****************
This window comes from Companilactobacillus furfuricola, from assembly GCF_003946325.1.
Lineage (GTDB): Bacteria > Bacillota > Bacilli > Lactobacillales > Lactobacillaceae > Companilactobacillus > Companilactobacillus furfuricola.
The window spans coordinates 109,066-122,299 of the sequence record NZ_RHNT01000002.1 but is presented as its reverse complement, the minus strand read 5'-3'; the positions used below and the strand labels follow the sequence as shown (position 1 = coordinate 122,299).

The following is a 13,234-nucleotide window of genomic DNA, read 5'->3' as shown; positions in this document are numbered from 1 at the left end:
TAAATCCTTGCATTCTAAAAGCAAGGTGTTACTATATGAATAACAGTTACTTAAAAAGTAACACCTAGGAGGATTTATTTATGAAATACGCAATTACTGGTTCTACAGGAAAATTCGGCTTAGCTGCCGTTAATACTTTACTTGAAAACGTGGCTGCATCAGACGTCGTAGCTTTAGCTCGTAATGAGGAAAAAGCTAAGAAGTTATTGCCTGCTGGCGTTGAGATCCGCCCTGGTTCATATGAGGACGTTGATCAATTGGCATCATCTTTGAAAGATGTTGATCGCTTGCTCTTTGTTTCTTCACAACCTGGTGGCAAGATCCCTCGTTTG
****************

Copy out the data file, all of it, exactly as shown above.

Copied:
This window comes from Companilactobacillus furfuricola, from assembly GCF_003946325.1.
Lineage (GTDB): Bacteria > Bacillota > Bacilli > Lactobacillales > Lactobacillaceae > Companilactobacillus > Companilactobacillus furfuricola.
The window spans coordinates 109,066-122,299 of the sequence record NZ_RHNT01000002.1 but is presented as its reverse complement, the minus strand read 5'-3'; the positions used below and the strand labels follow the sequence as shown (position 1 = coordinate 122,299).

The following is a 13,234-nucleotide window of genomic DNA, read 5'->3' as shown; positions in this document are numbered from 1 at the left end:
TAAATCCTTGCATTCTAAAAGCAAGGTGTTACTATATGAATAACAGTTACTTAAAAAGTAACACCTAGGAGGATTTATTTATGAAATACGCAATTACTGGTTCTACAGGAAAATTCGGCTTAGCTGCCGTTAATACTTTACTTGAAAACGTGGCTGCATCAGACGTCGTAGCTTTAGCTCGTAATGAGGAAAAAGCTAAGAAGTTATTGCCTGCTGGCGTTGAGATCCGCCCTGGTTCATATGAGGACGTTGATCAATTGGCATCATCTTTGAAAGATGTTGATCGCTTGCTCTTTGTTTCTTCACAACCTGGTGGCAAGATCCCTCGTTTG